Cosmetic retailer Make Up For Ever LLC is tapping into Google search data to reach an untapped shopper demographic: women of color.
The retailer recently launched a new foundation product, which is a skin-colored makeup to make skin look even, called Ultra HD foundation. When developing the marketing campaign, the retailer found that 70% of general complexion searches on Google were related to a particular brand, such as “best concealer from L’Oréal,” compared with only 33% of complexion-specific queries related to a brand, such as “best concealer for dark skin from L’Oréal,” according to U.S. Google search data January to June 2017.
The data suggested to Make Up For Ever that no brand is present in the foundation category for women with a medium to dark complexion. The retailer decided it should highlight the diversity of its new product line to help shoppers know it offered Make Up For Ever products for a wide range of skin tones, says Laure de Metz, the retailer’s general manager for the Americas.
“This was eye-popping information for us,” de Metz says. “With our upcoming Ultra HD ‘Icon’ campaign, we wanted to make sure we did a better job directly speaking to all the diverse audiences actively seeking what we offer.”
Make Up For Ever targeted shoppers who were on Google or YouTube searching for dark- and medium-shade-related complexion information. The retailer created a video with celebrity makeup artist Renny Vasquez demonstrating how to use the new product on a diverse set of skin tones. Make Up For Ever then served these videos in several places:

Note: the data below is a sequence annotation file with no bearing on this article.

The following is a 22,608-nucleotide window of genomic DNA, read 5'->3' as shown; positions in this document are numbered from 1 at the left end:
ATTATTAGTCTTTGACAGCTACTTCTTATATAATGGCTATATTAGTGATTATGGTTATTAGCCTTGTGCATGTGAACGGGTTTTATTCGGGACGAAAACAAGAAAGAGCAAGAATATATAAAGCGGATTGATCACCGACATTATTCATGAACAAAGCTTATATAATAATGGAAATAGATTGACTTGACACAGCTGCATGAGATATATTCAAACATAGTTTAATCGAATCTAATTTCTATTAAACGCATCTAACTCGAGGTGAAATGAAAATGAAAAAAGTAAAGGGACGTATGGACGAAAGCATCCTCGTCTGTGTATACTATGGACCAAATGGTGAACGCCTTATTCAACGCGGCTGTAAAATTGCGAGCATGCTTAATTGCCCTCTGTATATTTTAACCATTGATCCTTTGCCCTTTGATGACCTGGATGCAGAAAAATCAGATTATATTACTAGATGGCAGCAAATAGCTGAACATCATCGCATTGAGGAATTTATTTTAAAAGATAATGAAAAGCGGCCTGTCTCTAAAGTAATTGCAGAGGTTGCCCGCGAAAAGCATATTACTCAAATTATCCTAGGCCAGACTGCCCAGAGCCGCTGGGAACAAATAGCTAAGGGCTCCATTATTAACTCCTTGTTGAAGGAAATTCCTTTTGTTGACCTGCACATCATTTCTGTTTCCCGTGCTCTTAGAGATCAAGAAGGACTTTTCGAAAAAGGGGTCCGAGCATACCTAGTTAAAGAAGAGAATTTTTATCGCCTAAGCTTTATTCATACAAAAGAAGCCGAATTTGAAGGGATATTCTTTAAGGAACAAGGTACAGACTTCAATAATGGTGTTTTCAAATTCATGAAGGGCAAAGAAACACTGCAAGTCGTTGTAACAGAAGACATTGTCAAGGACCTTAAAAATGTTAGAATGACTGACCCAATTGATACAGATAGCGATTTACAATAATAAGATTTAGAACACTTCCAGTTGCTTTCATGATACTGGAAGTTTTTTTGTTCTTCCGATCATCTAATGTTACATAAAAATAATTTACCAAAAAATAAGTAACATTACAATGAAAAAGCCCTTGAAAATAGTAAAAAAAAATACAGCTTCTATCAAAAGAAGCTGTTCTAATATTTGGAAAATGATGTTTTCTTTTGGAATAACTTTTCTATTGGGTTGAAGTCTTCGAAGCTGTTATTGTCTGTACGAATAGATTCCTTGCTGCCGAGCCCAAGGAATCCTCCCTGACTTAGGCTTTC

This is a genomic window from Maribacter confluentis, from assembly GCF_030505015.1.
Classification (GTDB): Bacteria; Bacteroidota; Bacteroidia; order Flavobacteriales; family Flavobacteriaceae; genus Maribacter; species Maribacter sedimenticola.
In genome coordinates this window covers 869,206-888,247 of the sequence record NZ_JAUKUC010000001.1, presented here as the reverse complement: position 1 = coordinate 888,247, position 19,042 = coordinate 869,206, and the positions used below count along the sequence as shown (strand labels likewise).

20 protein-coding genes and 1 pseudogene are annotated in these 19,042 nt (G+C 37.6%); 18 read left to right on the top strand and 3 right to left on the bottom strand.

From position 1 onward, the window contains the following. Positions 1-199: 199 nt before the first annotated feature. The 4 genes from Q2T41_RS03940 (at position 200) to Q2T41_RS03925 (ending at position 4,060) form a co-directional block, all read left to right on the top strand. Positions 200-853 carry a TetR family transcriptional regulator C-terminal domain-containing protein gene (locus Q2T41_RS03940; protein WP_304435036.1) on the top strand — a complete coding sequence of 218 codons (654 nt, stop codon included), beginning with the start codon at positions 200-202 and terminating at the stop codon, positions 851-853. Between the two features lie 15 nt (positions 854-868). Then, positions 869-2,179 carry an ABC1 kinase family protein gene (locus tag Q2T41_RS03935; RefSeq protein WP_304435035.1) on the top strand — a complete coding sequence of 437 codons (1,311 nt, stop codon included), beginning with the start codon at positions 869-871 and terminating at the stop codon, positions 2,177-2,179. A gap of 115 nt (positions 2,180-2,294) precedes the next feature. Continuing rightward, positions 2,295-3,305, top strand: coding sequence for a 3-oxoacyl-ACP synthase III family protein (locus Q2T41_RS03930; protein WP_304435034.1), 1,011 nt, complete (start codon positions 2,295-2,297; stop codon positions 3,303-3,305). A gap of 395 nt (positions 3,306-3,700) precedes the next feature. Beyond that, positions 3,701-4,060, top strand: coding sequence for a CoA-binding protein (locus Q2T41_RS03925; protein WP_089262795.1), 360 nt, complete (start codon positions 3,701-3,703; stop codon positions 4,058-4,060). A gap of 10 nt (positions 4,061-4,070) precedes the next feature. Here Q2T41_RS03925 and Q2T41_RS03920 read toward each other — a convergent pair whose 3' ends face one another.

- TrueView in-stream—Videos that play before another video on YouTube. Viewers watch for five seconds before choosing to skip it or keep watching.
- TrueView discovery— Video ads that appear alongside other YouTube videos, in YouTube search results or on websites within Google’s display network that match the target audience.
- Bumper ads—Six-second video ads that are meant to build a shopper’s frequency in seeing the ad.
Via the Google display ad network, the retailer also retargeted consumers who had seen the ad but were no longer on YouTube to go to makeupforever.com.
“The key to this campaign was really in the targeting,” de Metz says.
The marketing campaign launched Aug. 1 and resulted in a 44% lift in brand recall, which measures the increase in recall of shoppers who have seen the ad verses shopper who had not seen the ad, an 18% lift in product searches on Google and an 11% increase in subscribers to its YouTube channel during the time the campaign ran Aug. 1-31, 2017.
Organic search is important to Make Up For Ever as 67.6% of the retailer’s desktop traffic is from organic search, according to SimilarWeb Ltd. data measuring global traffic November 2017 to January 2018.